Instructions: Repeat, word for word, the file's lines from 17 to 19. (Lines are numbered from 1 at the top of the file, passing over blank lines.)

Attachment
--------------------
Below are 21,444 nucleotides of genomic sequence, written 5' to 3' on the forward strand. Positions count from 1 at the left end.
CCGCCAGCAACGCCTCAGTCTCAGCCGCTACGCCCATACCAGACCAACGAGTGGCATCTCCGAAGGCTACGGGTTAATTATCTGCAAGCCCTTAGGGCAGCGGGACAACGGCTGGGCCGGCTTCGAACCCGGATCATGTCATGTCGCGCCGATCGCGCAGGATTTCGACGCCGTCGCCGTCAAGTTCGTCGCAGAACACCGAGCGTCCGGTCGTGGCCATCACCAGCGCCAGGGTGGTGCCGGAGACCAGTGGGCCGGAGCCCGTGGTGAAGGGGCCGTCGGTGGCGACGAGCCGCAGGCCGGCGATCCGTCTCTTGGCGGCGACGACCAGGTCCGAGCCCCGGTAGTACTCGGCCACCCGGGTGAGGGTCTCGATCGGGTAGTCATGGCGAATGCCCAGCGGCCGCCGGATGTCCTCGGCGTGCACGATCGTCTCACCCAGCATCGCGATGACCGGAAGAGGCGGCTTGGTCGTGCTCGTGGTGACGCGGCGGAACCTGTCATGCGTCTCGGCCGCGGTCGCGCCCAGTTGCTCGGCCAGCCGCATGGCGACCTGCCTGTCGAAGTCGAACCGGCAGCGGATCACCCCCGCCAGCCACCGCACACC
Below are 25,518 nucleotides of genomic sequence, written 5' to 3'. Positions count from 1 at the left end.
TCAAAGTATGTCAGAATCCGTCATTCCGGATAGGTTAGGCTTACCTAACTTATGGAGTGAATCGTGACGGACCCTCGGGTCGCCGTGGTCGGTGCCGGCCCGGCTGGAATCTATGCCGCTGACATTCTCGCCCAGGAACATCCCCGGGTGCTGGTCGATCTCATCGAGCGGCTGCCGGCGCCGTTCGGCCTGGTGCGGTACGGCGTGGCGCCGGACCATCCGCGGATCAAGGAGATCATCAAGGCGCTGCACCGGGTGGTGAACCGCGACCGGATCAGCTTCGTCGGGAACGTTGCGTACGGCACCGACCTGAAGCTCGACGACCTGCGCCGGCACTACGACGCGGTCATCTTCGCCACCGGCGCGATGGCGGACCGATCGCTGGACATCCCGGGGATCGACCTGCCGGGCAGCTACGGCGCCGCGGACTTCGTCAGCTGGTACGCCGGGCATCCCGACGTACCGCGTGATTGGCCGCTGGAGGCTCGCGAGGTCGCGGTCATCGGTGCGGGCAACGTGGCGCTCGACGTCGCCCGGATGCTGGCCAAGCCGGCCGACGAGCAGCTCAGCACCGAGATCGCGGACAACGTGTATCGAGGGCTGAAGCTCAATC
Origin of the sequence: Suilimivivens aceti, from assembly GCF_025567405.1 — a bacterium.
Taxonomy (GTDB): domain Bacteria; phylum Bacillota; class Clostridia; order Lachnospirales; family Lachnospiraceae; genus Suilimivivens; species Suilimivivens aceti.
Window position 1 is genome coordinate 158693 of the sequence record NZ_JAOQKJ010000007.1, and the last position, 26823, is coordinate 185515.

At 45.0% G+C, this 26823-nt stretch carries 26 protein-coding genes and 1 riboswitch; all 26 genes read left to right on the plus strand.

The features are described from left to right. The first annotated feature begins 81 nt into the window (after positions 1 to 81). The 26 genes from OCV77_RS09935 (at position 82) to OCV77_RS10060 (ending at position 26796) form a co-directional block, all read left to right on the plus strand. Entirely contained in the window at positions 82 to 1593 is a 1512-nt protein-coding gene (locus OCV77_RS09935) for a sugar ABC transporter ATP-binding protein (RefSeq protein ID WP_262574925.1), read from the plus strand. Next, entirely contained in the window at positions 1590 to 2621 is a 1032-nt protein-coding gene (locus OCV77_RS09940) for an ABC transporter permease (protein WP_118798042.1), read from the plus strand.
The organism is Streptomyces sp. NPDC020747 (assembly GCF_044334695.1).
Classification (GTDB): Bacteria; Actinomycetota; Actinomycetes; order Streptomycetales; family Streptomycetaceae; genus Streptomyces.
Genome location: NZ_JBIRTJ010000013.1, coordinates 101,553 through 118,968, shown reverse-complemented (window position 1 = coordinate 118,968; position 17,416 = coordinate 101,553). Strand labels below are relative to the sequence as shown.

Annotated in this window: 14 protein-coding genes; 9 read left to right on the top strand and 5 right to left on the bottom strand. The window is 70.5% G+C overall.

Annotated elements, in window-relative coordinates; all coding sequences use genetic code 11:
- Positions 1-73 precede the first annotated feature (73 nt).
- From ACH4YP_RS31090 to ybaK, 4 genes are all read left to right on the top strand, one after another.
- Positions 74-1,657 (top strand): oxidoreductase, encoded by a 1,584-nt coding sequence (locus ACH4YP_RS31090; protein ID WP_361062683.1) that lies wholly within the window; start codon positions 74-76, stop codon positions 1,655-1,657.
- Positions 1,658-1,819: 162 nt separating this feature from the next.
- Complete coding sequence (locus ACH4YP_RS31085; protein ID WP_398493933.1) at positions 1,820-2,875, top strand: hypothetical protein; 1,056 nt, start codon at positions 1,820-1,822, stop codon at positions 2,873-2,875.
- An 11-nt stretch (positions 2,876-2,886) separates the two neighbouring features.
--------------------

- Positions 74-1,657 (top strand): oxidoreductase, encoded by a 1,584-nt coding sequence (locus ACH4YP_RS31090; protein ID WP_361062683.1) that lies wholly within the window; start codon positions 74-76, stop codon positions 1,655-1,657.
- Positions 1,658-1,819: 162 nt separating this feature from the next.
- Complete coding sequence (locus ACH4YP_RS31085; protein ID WP_398493933.1) at positions 1,820-2,875, top strand: hypothetical protein; 1,056 nt, start codon at positions 1,820-1,822, stop codon at positions 2,873-2,875.